In question 3, the easiest strategy for the students to use to work out the land area is to recognise that it comprises 28% of the Earth’s 500 million square kilometre surface area. Finding 28% of a large number like 500 000 000 need not be daunting if the students recognise that they only need to find 28% of 500 and call their answer millions. Encourage them to look for a number strategy rather than use a calculator. For example, using an earlier strategy, they could find 10% of 500, which is 50, and multiply that by 2 to get 20%. To find the 8%, they could use the same method
suggested for question 3, which in this case would be 50 – 5 – 5 = 40. So 28% of 500 million is 50 + 50 + 40 = 140 million.

Activity Two

Question 1 in this activity gives various percentages of water used in parts of the household. In question 1a, the students are asked to estimate the percentages of 400 litres. To do this, they could think of the percentages as fractions or approximate fractions. Thus, 10% used in the kitchen is 1/10, and 1/10 of 400 is 40 litres. The 19% used outside is about 20% and so is the 21% used in the laundry, so the easiest calculation is to double the 10% calculated for the kitchen. The 24% used in the bathroom and the 26% used in the toilet are each about 25% or 1/4, which is approximately 100 litres.
In question 1b, the 43 litres is 10% (or 1/10) of the total, so it follows that the total will be 10 times 43, which is 430 litres. In question 1c, the bathroom and toilet combined account for 50% of water usage (24% + 26%), so the students need to realise that the figure of 186 litres has to be doubled (200 + 160 + 12 = 372 litres) to find the total household usage per day.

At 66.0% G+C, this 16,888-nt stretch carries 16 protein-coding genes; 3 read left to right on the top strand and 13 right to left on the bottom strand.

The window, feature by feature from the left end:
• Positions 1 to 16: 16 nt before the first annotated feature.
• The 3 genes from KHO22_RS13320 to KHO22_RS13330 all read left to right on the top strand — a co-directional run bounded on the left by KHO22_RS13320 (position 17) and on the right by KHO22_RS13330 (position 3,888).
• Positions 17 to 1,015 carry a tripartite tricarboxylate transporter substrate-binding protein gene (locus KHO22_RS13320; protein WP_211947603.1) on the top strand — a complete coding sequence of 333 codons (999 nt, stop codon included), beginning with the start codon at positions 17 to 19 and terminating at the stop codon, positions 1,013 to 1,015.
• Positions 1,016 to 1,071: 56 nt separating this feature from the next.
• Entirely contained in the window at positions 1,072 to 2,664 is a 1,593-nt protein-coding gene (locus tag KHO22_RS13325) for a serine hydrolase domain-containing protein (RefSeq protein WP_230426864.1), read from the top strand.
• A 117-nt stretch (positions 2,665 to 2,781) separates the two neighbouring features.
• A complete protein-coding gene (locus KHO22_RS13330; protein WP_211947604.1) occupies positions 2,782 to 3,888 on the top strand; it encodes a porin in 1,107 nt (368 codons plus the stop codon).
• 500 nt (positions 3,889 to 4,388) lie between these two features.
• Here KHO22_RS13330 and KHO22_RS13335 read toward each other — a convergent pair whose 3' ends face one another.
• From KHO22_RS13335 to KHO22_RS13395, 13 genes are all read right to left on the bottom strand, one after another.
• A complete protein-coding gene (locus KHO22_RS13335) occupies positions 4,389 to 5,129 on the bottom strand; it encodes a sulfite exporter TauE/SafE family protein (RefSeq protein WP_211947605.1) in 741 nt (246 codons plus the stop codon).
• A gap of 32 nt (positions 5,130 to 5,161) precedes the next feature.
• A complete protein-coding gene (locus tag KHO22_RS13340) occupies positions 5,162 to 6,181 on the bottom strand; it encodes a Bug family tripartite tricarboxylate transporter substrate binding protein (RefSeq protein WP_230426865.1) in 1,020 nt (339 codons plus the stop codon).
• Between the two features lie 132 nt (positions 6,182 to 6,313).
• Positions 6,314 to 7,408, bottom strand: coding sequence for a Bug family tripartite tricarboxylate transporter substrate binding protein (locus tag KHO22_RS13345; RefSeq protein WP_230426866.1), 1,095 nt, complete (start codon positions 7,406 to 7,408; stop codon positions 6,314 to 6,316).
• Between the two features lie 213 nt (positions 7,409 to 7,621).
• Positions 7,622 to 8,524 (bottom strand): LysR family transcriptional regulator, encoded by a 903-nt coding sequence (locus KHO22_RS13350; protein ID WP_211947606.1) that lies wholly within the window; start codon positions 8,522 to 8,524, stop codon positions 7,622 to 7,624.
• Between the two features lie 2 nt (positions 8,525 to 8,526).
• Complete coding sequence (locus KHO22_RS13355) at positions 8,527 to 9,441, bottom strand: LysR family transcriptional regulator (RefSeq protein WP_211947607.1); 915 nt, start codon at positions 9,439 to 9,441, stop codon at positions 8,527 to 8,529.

Question 2 requires the students to refer back to the average household of question 1a and reduce the 400 litres by 20%, that is, to take off 1/5 (80 litres). Alternatively, they could find 80% of 400. This can be done mentally by either subtracting 80 litres (20% of 400) from 400 litres or multiplying 80 litres by 4 (as the reduced amount will be 4/5 of the original 400 litres). Either way, the result is 320 litres. To tackle question 2b, the students can use the same estimation strategies they used in question 1a.
Question 3 is useful for making sure that the students understand what percentages are and how to calculate them. The 10 litres is the whole (100%), so the students need to find what percentage 100 millilitres is of 10 litres. If they understood that the 70% in Activity One was 70/100, they can transfer this to 100 mL/10 L. However, to work this out, they first need to either convert the 100 millilitres to litres or the 10 litres to millilitres. In the first case, the 100 millilitres is 0.1 litres, so the problem becomes 0.1/10 = /100, which is 1%. In the second case, the 10 litres converts to
10 000 millilitres, so the problem becomes 100/10 000 = /100, which again is 1%. This means that there is a 99% saving of water during teeth brushing if you take the wet-your-brush-and-rinse quickly option.

Answers to Activities

Activity One





3. Methods may vary.
28% of 500 million = 140 million square km

Activity Two

1. a. Possible estimates are:
kitchen: 40 L
outside: 80 L (19% is close to 20%)
laundry: 80 L (21% is close to 20%, too)
bathroom: 100 L (24% is close to 25%)
toilet: 100 L (26% is close to 25%)
b. 430 L
c. 372 L
2. a. 320 L
b. Possible estimates, based on the same strategies as 1a, are:
kitchen: 32 L, outside: 64 L, laundry: 64 L, bathroom: 80 L, toilet: 80 L
3. 1%

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Level Four